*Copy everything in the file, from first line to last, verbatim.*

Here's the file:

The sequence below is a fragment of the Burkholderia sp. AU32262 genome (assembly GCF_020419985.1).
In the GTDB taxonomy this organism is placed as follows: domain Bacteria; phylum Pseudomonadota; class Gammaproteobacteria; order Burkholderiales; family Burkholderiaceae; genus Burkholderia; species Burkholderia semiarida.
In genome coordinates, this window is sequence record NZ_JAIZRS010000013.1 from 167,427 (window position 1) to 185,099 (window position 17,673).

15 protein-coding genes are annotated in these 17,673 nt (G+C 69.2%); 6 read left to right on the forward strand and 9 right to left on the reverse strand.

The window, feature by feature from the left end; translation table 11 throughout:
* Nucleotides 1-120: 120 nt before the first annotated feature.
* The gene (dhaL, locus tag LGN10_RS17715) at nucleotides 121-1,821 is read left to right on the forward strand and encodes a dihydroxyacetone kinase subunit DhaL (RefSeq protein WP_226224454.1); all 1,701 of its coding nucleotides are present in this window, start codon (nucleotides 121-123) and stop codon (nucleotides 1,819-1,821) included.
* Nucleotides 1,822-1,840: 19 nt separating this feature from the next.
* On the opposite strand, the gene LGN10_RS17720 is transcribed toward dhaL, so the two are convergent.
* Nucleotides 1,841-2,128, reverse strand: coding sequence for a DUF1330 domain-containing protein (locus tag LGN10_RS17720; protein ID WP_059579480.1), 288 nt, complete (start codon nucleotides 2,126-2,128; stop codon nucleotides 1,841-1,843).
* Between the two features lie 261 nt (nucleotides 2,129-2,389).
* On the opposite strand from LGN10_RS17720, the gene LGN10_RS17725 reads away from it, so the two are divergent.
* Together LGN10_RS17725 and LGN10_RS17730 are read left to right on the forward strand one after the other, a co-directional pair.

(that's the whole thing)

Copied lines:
The sequence below is a fragment of the Burkholderia sp. AU32262 genome (assembly GCF_020419985.1).
In the GTDB taxonomy this organism is placed as follows: domain Bacteria; phylum Pseudomonadota; class Gammaproteobacteria; order Burkholderiales; family Burkholderiaceae; genus Burkholderia; species Burkholderia semiarida.
In genome coordinates, this window is sequence record NZ_JAIZRS010000013.1 from 167,427 (window position 1) to 185,099 (window position 17,673).

15 protein-coding genes are annotated in these 17,673 nt (G+C 69.2%); 6 read left to right on the forward strand and 9 right to left on the reverse strand.

The window, feature by feature from the left end; translation table 11 throughout:
* Nucleotides 1-120: 120 nt before the first annotated feature.
* The gene (dhaL, locus tag LGN10_RS17715) at nucleotides 121-1,821 is read left to right on the forward strand and encodes a dihydroxyacetone kinase subunit DhaL (RefSeq protein WP_226224454.1); all 1,701 of its coding nucleotides are present in this window, start codon (nucleotides 121-123) and stop codon (nucleotides 1,819-1,821) included.
* Nucleotides 1,822-1,840: 19 nt separating this feature from the next.
* On the opposite strand, the gene LGN10_RS17720 is transcribed toward dhaL, so the two are convergent.
* Nucleotides 1,841-2,128, reverse strand: coding sequence for a DUF1330 domain-containing protein (locus tag LGN10_RS17720; protein ID WP_059579480.1), 288 nt, complete (start codon nucleotides 2,126-2,128; stop codon nucleotides 1,841-1,843).
* Between the two features lie 261 nt (nucleotides 2,129-2,389).
* On the opposite strand from LGN10_RS17720, the gene LGN10_RS17725 reads away from it, so the two are divergent.
* Together LGN10_RS17725 and LGN10_RS17730 are read left to right on the forward strand one after the other, a co-directional pair.